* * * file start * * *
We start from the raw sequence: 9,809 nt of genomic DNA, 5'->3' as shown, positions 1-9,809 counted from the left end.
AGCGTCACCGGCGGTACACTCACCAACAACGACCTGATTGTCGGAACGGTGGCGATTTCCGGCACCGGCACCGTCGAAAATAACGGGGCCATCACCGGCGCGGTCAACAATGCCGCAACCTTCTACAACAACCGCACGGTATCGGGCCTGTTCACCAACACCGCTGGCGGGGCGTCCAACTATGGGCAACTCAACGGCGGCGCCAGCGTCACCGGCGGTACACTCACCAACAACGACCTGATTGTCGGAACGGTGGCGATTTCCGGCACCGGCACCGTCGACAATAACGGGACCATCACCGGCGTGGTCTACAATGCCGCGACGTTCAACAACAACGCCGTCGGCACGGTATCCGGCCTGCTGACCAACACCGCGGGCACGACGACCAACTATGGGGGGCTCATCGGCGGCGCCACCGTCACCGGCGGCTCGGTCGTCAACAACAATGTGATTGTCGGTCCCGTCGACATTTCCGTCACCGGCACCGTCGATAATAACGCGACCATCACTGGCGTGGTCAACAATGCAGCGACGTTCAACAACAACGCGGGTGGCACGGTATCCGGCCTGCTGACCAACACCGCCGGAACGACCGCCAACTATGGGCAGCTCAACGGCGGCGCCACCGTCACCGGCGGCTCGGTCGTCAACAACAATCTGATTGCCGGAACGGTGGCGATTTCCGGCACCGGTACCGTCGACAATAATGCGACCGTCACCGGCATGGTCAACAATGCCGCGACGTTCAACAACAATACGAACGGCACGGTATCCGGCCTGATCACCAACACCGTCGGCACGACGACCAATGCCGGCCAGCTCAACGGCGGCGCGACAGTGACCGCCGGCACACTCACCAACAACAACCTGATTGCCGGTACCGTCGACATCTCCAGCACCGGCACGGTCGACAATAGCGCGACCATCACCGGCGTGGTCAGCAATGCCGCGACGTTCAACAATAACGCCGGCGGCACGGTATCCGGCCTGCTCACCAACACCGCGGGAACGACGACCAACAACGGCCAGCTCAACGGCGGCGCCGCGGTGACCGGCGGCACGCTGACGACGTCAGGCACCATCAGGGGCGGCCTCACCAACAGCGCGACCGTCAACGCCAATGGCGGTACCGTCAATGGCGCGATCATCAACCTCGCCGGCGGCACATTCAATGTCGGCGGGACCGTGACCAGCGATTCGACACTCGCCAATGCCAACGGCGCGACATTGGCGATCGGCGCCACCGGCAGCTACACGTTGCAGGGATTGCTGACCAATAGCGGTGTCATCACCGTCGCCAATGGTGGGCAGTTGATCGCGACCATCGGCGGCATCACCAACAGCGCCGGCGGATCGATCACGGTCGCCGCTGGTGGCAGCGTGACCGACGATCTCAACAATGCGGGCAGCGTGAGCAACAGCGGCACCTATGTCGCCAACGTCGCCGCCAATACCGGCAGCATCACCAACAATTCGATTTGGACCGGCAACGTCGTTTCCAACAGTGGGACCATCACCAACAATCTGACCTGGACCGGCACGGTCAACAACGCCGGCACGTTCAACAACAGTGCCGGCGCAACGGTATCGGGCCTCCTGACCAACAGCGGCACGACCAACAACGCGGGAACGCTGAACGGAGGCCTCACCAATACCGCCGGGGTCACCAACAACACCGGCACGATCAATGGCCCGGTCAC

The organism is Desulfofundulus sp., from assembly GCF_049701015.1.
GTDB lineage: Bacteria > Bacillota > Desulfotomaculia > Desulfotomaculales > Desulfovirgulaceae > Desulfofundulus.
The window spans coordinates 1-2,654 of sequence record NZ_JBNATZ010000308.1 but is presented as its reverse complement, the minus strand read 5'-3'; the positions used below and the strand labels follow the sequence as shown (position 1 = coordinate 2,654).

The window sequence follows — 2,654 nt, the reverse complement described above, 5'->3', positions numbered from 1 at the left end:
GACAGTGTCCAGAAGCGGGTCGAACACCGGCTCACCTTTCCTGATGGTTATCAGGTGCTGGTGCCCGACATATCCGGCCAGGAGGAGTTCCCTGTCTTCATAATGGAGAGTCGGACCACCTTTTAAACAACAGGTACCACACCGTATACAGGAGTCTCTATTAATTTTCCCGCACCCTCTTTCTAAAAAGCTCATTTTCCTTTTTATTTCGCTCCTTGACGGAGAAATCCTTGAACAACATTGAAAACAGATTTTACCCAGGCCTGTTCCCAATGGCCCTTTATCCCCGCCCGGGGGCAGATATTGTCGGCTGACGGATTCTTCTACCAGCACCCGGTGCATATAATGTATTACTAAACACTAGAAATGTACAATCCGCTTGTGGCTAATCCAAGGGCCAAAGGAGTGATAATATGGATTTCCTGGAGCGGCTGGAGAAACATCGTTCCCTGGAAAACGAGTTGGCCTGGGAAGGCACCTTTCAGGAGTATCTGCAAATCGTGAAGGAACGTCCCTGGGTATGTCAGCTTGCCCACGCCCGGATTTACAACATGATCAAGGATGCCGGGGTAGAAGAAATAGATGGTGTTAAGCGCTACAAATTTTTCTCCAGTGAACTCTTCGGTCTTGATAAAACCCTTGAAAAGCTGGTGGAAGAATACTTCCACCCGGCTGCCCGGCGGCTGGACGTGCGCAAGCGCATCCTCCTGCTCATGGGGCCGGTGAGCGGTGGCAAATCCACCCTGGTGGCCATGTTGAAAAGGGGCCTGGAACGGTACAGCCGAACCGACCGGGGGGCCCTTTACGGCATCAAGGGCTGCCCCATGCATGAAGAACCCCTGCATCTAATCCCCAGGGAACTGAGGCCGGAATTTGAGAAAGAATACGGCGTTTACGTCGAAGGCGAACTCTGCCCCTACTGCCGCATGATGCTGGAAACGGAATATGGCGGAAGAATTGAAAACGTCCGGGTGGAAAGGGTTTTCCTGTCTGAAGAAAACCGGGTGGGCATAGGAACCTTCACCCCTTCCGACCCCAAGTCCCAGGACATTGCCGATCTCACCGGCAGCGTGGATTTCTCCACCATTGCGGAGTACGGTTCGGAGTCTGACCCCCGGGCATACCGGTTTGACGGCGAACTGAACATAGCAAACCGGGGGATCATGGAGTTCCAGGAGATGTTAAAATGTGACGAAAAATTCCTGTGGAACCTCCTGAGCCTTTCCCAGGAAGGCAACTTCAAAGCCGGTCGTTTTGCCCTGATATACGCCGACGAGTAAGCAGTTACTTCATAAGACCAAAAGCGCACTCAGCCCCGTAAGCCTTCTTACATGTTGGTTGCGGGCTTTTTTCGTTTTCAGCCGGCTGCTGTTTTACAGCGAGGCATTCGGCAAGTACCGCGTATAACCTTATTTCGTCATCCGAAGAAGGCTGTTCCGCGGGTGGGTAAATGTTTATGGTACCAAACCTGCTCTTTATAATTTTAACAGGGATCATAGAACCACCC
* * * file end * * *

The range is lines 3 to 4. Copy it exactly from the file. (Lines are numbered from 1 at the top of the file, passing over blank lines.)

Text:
The organism is Desulfofundulus sp., from assembly GCF_049701015.1.
GTDB lineage: Bacteria > Bacillota > Desulfotomaculia > Desulfotomaculales > Desulfovirgulaceae > Desulfofundulus.